Broken Blossoms


Straddling two cultures can cause a certain dissonance, particularly if the cultures are not that dissimilar. Chinese New Year is not January 1. So what? One could celebrate both separately in the tradition of each. It's when you feel you have to choose that things gets dicey.

Take superstition. Except for the Stevie Wonder song, I'm not into it. Not because I'm too rational, but because I'm too forgetful and careless. But if I were superstitious, which day would I dread? Friday the 13th, as Americans believe, with the horror movies to illustrate it? Or Tuesday the 13th (no movies)? In fact, Tuesday is an all-around bad luck day. En martes ni te cases ni te embarques, ni de tu casa te apartes. On Tuesday neither marry nor travel, nor leave your home. Fortunately, I follow neither English-language nor Spanish-language notions on these matters.

What is an issue is flowers. Tennessee Williams and Edward Albee enthusiasts will recall the flower seller who says, in Spanish, flores para los muertos in Streetcar Named Desire, repeated as a gloomy joke in Who's Afraid of Virginia Woolf. That's who flowers are for, besides for lovers, where I grew up. For the dead. In my home city, the flower-shop district was right next to the cemetery. To send flowers to a hospital bed, I learned, was tantamount to wishing the patient dead.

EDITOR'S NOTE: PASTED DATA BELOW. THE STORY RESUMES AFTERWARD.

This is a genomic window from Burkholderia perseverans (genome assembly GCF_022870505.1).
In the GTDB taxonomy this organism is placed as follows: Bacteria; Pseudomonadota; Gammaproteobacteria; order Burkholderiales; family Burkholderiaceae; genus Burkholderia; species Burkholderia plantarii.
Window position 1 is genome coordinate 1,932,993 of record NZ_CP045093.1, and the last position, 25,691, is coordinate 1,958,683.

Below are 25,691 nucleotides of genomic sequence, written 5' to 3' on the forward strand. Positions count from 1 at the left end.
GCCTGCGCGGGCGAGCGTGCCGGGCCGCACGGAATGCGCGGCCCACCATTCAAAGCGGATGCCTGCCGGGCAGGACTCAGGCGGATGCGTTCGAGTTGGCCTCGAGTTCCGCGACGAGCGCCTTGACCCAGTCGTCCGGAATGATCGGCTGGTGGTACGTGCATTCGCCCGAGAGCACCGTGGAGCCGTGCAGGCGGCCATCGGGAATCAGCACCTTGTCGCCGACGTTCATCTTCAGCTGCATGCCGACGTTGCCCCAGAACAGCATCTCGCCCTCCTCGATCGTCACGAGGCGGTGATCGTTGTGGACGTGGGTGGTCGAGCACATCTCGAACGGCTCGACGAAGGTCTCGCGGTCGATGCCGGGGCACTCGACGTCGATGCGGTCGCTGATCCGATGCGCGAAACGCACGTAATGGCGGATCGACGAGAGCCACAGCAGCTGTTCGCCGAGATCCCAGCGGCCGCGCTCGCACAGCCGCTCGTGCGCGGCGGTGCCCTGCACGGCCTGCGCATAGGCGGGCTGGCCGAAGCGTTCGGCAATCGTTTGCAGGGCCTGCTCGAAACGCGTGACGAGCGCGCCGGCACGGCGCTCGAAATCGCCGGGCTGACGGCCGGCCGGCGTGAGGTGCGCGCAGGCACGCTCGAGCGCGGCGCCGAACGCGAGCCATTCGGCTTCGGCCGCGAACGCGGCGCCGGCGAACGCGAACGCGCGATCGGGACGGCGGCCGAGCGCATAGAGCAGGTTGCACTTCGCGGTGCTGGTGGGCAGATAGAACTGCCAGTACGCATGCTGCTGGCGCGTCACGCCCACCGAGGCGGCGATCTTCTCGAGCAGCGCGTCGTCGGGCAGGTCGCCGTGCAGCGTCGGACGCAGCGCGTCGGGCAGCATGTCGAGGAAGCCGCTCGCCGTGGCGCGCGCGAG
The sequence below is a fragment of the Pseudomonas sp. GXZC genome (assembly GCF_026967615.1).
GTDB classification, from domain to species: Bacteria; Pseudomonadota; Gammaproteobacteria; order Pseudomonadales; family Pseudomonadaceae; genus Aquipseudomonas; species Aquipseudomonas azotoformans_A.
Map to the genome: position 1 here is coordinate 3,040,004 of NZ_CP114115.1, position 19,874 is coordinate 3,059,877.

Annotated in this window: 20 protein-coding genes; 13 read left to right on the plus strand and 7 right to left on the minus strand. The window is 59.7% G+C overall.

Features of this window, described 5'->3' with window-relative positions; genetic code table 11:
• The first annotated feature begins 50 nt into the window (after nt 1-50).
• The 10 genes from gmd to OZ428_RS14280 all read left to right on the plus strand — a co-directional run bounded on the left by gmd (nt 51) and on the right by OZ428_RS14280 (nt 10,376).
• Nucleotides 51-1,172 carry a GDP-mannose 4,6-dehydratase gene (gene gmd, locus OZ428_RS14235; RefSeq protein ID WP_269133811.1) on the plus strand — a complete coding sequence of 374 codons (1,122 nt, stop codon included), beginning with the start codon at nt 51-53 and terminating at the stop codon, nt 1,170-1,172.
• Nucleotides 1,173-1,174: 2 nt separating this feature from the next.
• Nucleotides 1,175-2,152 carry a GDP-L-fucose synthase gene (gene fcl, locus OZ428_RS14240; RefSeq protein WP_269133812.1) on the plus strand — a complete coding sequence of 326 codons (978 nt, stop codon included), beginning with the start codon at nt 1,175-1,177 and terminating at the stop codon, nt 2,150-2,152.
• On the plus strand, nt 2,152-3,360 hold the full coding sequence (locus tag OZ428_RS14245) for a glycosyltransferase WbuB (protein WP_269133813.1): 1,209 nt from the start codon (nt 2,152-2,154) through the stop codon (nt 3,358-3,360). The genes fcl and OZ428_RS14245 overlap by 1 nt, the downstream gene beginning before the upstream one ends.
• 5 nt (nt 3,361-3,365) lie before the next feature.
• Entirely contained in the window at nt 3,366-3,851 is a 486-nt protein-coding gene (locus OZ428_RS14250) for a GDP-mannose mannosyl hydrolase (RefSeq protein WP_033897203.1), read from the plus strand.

My father, who was horrified by the American custom of sending them to the hospital, went further. He didn't even like them at funerals, and he left specific instructions that there should be none at his. I believe it was his floraphobia that accounted for my never sending flowers to the hospital beds of convalescing friends and lovers, for which I've been accused of being insensitive -- by lovers, friends are usually cool. I probably am, but this is an aspect of culture to which I never assimilated.

Sending them to love objects, on the other hand, is no problem. Well, it is a problem because I am forgetful and careless and, yes, insensitive -- self-absorbed, which is the same thing. But there are no cultural taboos to stop me. Just character flaws. And once, just once, I had a woman send me flowers. That was a big surprise. I confess it embarrassed me, this reversal of traditional gender behavior. It put to the test my "evolved male" stance. It still does. As well she knows.